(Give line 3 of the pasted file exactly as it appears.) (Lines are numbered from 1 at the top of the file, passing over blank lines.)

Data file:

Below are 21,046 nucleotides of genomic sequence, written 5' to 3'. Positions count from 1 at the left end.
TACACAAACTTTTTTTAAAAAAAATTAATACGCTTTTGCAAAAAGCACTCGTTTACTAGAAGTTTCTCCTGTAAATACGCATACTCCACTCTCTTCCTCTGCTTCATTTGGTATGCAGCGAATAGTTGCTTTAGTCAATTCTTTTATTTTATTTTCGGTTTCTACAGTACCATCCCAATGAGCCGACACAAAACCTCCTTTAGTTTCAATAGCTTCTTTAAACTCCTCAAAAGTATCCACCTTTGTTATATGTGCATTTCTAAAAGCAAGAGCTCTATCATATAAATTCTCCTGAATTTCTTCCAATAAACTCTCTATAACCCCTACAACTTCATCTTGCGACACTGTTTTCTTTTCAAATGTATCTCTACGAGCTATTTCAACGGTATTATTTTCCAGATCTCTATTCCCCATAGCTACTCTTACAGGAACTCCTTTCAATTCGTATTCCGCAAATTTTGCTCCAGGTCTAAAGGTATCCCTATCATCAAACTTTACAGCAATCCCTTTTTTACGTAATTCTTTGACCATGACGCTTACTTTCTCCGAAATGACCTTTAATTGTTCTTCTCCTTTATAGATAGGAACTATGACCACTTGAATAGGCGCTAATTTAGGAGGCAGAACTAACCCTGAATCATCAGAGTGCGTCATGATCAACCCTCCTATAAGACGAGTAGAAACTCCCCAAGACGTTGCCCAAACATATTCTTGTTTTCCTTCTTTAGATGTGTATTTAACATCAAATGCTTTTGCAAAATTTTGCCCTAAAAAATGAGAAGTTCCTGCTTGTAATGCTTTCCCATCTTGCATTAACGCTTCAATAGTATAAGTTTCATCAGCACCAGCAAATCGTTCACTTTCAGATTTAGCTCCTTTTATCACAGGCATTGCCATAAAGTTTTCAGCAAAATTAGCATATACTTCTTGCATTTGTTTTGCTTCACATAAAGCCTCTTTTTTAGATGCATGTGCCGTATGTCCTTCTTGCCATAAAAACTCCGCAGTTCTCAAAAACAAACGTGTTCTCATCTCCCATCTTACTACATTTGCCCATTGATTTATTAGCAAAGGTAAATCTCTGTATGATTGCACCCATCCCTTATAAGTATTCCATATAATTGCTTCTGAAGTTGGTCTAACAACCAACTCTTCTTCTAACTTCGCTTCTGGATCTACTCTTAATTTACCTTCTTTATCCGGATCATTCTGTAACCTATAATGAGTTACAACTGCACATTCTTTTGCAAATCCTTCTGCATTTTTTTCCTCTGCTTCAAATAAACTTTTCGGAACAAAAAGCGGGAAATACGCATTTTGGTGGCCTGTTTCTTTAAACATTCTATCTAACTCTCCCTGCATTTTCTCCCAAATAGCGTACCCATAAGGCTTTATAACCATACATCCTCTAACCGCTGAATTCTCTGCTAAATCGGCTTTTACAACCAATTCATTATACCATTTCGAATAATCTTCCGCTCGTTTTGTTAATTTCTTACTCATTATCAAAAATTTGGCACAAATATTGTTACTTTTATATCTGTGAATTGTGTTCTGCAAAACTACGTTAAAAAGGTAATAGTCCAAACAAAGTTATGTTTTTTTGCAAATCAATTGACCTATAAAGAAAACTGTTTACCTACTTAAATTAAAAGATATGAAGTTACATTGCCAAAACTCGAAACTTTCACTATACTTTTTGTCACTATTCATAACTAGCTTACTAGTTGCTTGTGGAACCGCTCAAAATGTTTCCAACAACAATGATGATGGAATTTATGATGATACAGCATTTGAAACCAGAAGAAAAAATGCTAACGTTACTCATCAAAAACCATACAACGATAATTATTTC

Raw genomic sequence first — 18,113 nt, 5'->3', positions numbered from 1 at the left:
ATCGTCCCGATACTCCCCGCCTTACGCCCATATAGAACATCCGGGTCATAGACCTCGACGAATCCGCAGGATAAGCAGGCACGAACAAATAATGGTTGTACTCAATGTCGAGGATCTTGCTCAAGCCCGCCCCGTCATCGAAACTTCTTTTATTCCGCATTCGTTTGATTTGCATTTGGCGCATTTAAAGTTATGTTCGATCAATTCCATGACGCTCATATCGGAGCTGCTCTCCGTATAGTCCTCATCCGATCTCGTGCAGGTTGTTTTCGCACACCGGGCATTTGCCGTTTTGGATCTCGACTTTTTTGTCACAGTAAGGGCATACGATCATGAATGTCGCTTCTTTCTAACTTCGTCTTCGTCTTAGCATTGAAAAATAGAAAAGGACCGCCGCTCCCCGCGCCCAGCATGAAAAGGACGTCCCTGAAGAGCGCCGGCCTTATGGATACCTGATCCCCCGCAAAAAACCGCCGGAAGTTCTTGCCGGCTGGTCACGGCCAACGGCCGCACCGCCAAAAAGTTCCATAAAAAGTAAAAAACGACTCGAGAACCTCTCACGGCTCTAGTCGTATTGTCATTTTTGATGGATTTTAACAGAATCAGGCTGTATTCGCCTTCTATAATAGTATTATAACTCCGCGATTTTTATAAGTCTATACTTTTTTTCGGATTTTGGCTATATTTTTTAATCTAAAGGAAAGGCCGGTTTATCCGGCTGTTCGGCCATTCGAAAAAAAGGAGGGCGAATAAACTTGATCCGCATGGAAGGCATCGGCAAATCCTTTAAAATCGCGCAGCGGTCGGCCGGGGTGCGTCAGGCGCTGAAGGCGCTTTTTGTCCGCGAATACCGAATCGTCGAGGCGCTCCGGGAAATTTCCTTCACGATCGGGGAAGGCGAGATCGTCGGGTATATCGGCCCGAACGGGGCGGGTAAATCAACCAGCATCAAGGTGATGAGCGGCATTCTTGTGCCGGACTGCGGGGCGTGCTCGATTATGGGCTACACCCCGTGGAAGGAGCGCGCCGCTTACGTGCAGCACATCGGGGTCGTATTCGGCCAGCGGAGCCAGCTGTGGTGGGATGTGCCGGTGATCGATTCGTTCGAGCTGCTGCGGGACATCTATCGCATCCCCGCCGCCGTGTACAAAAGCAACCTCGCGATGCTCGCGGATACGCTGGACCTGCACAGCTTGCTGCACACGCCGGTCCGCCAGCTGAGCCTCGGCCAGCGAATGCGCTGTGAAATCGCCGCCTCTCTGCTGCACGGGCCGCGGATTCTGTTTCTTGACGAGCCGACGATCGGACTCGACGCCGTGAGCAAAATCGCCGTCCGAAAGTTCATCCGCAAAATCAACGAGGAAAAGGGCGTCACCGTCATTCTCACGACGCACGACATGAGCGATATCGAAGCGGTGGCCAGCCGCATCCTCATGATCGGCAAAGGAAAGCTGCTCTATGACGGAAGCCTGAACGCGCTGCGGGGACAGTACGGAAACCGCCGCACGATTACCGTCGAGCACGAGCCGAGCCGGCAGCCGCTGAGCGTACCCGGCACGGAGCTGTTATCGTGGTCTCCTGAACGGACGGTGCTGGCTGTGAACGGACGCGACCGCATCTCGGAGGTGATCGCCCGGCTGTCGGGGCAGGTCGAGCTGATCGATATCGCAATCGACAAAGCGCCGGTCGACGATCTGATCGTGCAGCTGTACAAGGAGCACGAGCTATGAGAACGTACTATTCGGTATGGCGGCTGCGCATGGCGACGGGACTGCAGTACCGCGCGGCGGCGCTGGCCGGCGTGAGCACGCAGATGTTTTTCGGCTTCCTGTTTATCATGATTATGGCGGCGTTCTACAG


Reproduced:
Raw genomic sequence first — 18,113 nt, 5'->3', positions numbered from 1 at the left: